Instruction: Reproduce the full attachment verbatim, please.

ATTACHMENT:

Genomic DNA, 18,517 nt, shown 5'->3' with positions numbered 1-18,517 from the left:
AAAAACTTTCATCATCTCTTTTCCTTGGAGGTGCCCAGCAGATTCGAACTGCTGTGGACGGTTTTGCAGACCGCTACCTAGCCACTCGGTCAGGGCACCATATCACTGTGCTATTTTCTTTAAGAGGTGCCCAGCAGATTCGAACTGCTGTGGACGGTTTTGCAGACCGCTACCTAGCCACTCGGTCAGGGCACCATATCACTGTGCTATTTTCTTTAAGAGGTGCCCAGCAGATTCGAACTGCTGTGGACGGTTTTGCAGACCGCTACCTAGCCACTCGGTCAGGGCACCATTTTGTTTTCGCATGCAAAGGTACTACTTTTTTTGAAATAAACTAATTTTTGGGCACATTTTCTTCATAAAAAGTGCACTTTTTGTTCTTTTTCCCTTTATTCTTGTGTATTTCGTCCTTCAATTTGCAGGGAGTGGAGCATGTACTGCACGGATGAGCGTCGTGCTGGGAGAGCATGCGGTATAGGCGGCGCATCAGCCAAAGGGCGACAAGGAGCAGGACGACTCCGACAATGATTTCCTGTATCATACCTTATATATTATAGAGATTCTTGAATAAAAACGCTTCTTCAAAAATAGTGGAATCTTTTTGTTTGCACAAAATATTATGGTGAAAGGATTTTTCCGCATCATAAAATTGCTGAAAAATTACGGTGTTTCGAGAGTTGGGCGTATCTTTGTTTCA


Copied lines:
Genomic DNA, 18,517 nt, shown 5'->3' with positions numbered 1-18,517 from the left:
AAAAACTTTCATCATCTCTTTTCCTTGGAGGTGCCCAGCAGATTCGAACTGCTGTGGACGGTTTTGCAGACCGCTACCTAGCCACTCGGTCAGGGCACCATATCACTGTGCTATTTTCTTTAAGAGGTGCCCAGCAGATTCGAACTGCTGTGGACGGTTTTGCAGACCGCTACCTAGCCACTCGGTCAGGGCACCATATCACTGTGCTATTTTCTTTAAGAGGTGCCCAGCAGATTCGAACTGCTGTGGACGGTTTTGCAGACCGCTACCTAGCCACTCGGTCAGGGCACCATTTTGTTTTCGCATGCAAAGGTACTACTTTTTTTGAAATAAACTAATTTTTGGGCACATTTTCTTCATAAAAAGTGCACTTTTTGTTCTTTTTCCCTTTATTCTTGTGTATTTCGTCCTTCAATTTGCAGGGAGTGGAGCATGTACTGCACGGATGAGCGTCGTGCTGGGAGAGCATGCGGTATAGGCGGCGCATCAGCCAAAGGGCGACAAGGAGCAGGACGACTCCGACAATGATTTCCTGTATCATACCTTATATATTATAGAGATTCTTGAATAAAAACGCTTCTTCAAAAATAGTGGAATCTTTTTGTTTGCACAAAATATTATGGTGAAAGGATTTTTCCGCATCATAAAATTGCTGAAAAATTACGGTGTTTCGAGAGTTGGGCGTATCTTTGTTTCA